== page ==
But I have to admit that, for all the beauty some of those makers spread to the world of my kitchen, I grade them by how much I like the resulting beverage. Hand dripping is my absolute winner, and electrical dripping is close second. I can't resist the smoothness of the coffee and the expansive wave of great smell invading my home and staying for hours.


Monday, August 23, 2010

Brief list of mundane pleasures

- watching the whimsical curves of smoke from a freshly brewed cup of tea.

- a shady garden where I least expect it.

- the swish of a pair of pants against my waxed legs.

- getting there from here faster by bike.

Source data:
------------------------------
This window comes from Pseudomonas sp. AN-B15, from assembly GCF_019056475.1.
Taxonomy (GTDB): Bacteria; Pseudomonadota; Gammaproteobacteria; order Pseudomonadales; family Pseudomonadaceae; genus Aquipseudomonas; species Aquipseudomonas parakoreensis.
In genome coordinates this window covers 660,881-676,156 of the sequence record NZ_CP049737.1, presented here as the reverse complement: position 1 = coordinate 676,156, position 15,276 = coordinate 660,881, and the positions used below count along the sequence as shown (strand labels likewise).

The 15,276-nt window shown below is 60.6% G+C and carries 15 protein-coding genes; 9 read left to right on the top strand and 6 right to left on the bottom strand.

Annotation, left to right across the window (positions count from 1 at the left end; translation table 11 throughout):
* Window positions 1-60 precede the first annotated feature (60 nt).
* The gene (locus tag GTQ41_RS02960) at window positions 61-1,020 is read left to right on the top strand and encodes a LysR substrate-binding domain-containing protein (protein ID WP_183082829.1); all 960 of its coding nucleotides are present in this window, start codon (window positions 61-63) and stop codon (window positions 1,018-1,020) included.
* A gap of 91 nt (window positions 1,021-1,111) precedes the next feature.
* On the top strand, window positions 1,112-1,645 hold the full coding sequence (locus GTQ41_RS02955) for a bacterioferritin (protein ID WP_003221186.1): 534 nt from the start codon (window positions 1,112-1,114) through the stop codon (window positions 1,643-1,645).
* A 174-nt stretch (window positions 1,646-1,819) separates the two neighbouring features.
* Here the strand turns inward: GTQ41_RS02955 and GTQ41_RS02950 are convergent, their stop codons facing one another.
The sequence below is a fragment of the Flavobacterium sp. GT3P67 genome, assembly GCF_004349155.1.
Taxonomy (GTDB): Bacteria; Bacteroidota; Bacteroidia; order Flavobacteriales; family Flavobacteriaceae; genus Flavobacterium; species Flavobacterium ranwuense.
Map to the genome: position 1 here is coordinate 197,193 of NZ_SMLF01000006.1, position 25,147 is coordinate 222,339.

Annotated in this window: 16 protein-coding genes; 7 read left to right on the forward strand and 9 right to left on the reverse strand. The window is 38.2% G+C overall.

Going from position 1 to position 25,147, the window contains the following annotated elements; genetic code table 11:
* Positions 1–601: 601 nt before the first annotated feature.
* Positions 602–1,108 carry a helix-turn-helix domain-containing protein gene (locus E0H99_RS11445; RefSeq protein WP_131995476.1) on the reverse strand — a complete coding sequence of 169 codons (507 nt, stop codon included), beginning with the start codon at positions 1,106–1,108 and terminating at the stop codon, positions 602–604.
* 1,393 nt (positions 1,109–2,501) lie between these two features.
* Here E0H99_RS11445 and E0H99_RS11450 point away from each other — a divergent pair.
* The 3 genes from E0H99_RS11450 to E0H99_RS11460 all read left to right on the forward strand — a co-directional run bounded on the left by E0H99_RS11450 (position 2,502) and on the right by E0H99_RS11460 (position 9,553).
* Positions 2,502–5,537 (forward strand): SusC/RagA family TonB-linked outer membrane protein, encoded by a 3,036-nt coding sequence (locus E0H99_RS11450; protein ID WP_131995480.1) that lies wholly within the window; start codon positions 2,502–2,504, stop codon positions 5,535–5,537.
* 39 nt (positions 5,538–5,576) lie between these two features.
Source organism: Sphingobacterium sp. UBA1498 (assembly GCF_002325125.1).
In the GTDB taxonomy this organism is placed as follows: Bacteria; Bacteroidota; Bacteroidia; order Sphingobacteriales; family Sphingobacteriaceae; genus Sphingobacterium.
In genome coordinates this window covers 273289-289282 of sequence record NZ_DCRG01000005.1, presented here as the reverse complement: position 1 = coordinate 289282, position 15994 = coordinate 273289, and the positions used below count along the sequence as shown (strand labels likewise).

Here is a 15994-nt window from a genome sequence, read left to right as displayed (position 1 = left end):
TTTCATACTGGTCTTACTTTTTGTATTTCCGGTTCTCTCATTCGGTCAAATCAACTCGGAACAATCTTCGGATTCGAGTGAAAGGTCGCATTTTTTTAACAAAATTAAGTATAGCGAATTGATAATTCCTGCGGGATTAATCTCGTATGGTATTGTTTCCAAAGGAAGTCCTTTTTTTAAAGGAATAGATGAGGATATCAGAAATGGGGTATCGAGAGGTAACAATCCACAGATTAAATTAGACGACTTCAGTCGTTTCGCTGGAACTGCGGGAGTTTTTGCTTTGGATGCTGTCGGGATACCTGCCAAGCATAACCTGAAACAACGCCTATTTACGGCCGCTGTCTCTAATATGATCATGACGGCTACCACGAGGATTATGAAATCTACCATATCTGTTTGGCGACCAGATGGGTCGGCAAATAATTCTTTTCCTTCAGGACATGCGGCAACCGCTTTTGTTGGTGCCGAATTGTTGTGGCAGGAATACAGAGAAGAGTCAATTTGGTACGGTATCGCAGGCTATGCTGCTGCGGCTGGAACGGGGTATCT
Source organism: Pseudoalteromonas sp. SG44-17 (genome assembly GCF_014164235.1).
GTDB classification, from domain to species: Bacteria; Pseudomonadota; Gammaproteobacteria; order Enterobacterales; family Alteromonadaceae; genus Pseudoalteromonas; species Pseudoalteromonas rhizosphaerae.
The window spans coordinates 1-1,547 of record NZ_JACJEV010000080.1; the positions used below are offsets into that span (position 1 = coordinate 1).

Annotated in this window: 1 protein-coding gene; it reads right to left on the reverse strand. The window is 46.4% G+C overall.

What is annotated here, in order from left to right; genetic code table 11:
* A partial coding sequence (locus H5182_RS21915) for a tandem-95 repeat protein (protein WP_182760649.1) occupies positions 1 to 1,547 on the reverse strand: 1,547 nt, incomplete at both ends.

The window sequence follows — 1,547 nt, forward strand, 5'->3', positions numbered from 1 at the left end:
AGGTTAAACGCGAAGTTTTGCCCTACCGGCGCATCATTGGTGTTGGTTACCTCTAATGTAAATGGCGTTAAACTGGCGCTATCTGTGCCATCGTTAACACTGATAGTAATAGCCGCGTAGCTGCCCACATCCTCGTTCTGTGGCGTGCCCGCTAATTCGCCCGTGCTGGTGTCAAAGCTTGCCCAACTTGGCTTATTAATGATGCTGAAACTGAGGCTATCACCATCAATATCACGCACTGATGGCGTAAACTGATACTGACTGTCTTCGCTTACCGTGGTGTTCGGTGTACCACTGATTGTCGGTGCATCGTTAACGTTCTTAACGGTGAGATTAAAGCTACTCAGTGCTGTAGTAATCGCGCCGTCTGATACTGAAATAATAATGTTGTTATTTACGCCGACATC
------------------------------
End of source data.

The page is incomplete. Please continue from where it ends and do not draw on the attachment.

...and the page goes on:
- homes smelling of coffee dip brewing and slices of bread toasting.

- turning on the radio and catching a favorite tune from the beginning.

- a nap behind a sunny window, in that state of mind neither asleep nor awake.

- an email from a friend.

- (a few) German movies from the past 12 years.

- browsing old pictures.

- random memories from our 8 years together, daydreaming of the years to come.

Monday, August 16, 2010

Beatle (crap) mania

There are (or have been) an amazing lot of crap theories about the Beatles out there. And today, I'm going to collaborate with one of my own.

This is a picture from the film "Yellow Submarine", made by artist Heinz Edelmann. I love the film, and I've had this picture in a large poster hanging from one wall or another for years. When George Harrison died I looked intently at this picture and I think it foretold the future, although nobody paid attention when it was originally released in 1968.